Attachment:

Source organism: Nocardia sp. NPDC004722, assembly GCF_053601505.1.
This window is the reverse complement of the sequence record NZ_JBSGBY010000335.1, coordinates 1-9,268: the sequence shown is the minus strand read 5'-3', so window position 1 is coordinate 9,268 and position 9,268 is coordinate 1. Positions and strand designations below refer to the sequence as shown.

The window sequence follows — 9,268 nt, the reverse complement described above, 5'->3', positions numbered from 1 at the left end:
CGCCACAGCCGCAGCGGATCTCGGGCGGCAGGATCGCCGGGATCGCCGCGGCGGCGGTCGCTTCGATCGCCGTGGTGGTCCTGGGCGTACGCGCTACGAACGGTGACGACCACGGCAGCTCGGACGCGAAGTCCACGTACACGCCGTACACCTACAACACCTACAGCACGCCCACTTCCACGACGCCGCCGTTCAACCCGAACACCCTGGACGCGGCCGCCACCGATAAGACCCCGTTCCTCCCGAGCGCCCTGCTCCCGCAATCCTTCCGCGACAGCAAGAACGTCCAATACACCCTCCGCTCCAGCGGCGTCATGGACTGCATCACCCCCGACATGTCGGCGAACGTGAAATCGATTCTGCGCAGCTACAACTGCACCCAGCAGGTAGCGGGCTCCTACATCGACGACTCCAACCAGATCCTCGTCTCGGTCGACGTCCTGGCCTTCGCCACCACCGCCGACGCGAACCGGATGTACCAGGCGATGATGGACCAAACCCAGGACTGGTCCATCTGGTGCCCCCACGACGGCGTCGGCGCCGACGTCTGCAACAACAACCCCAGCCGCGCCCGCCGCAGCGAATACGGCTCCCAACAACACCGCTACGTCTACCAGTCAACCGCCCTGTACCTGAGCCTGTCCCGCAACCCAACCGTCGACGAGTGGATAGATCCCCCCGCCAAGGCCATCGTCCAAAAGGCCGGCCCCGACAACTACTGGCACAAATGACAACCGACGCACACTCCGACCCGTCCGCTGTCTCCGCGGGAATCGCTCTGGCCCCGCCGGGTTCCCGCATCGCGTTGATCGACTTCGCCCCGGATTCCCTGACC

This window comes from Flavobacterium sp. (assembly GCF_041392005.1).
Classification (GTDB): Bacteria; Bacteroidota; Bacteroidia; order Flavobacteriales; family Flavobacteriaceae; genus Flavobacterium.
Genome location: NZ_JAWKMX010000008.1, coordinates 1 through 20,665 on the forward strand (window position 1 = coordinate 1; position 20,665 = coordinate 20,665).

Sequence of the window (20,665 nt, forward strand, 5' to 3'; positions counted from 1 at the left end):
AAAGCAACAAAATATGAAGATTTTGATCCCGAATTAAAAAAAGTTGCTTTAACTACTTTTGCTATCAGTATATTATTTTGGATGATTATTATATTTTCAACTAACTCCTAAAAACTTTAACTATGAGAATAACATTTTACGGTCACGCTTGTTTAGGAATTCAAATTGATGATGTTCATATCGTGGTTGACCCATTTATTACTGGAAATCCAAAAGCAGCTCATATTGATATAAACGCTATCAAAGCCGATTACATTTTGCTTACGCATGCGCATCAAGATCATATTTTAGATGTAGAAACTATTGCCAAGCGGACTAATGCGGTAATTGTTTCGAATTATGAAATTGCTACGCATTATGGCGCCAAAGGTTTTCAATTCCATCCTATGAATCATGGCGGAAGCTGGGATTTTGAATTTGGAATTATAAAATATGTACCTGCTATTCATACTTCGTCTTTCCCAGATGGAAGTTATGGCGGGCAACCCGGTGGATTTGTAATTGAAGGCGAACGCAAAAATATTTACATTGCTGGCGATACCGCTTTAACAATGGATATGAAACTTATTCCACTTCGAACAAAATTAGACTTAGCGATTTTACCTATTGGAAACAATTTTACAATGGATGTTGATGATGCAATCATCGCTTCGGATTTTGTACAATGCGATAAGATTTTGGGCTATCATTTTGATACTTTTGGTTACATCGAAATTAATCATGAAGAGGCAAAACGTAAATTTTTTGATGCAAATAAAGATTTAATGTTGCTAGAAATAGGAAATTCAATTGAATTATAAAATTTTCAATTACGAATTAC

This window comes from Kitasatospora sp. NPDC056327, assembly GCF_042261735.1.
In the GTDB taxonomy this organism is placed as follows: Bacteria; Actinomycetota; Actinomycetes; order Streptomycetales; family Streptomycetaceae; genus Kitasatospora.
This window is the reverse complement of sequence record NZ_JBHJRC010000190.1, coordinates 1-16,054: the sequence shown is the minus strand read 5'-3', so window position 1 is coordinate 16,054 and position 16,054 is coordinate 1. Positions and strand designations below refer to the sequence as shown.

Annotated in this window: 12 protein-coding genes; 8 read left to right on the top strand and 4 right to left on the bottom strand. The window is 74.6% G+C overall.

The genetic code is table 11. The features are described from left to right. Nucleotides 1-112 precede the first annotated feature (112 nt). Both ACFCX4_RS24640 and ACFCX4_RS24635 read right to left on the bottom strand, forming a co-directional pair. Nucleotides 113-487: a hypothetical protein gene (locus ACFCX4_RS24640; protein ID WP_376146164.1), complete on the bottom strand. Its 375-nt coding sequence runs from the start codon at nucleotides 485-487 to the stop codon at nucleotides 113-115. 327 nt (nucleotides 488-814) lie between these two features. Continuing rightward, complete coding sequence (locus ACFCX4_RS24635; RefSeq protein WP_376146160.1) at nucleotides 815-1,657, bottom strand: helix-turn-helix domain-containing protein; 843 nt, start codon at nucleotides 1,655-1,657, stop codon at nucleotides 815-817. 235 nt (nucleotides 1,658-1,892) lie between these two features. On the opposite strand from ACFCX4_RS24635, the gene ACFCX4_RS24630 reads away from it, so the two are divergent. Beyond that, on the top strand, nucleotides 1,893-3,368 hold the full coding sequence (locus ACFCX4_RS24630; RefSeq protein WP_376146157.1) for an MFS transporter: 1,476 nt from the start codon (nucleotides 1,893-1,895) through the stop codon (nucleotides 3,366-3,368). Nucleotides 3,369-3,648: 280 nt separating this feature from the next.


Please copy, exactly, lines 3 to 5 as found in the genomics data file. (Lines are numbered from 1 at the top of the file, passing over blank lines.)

The window sequence follows — 9,268 nt, the reverse complement described above, 5'->3', positions numbered from 1 at the left end:
CGCCACAGCCGCAGCGGATCTCGGGCGGCAGGATCGCCGGGATCGCCGCGGCGGCGGTCGCTTCGATCGCCGTGGTGGTCCTGGGCGTACGCGCTACGAACGGTGACGACCACGGCAGCTCGGACGCGAAGTCCACGTACACGCCGTACACCTACAACACCTACAGCACGCCCACTTCCACGACGCCGCCGTTCAACCCGAACACCCTGGACGCGGCCGCCACCGATAAGACCCCGTTCCTCCCGAGCGCCCTGCTCCCGCAATCCTTCCGCGACAGCAAGAACGTCCAATACACCCTCCGCTCCAGCGGCGTCATGGACTGCATCACCCCCGACATGTCGGCGAACGTGAAATCGATTCTGCGCAGCTACAACTGCACCCAGCAGGTAGCGGGCTCCTACATCGACGACTCCAACCAGATCCTCGTCTCGGTCGACGTCCTGGCCTTCGCCACCACCGCCGACGCGAACCGGATGTACCAGGCGATGATGGACCAAACCCAGGACTGGTCCATCTGGTGCCCCCACGACGGCGTCGGCGCCGACGTCTGCAACAACAACCCCAGCCGCGCCCGCCGCAGCGAATACGGCTCCCAACAACACCGCTACGTCTACCAGTCAACCGCCCTGTACCTGAGCCTGTCCCGCAACCCAACCGTCGACGAGTGGATAGATCCCCCCGCCAAGGCCATCGTCCAAAAGGCCGGCCCCGACAACTACTGGCACAAATGACAACCGACGCACACTCCGACCCGTCCGCTGTCTCCGCGGGAATCGCTCTGGCCCCGCCGGGTTCCCGCATCGCGTTGATCGACTTCGCCCCGGATTCCCTGACC

This window comes from Flavobacterium sp. (assembly GCF_041392005.1).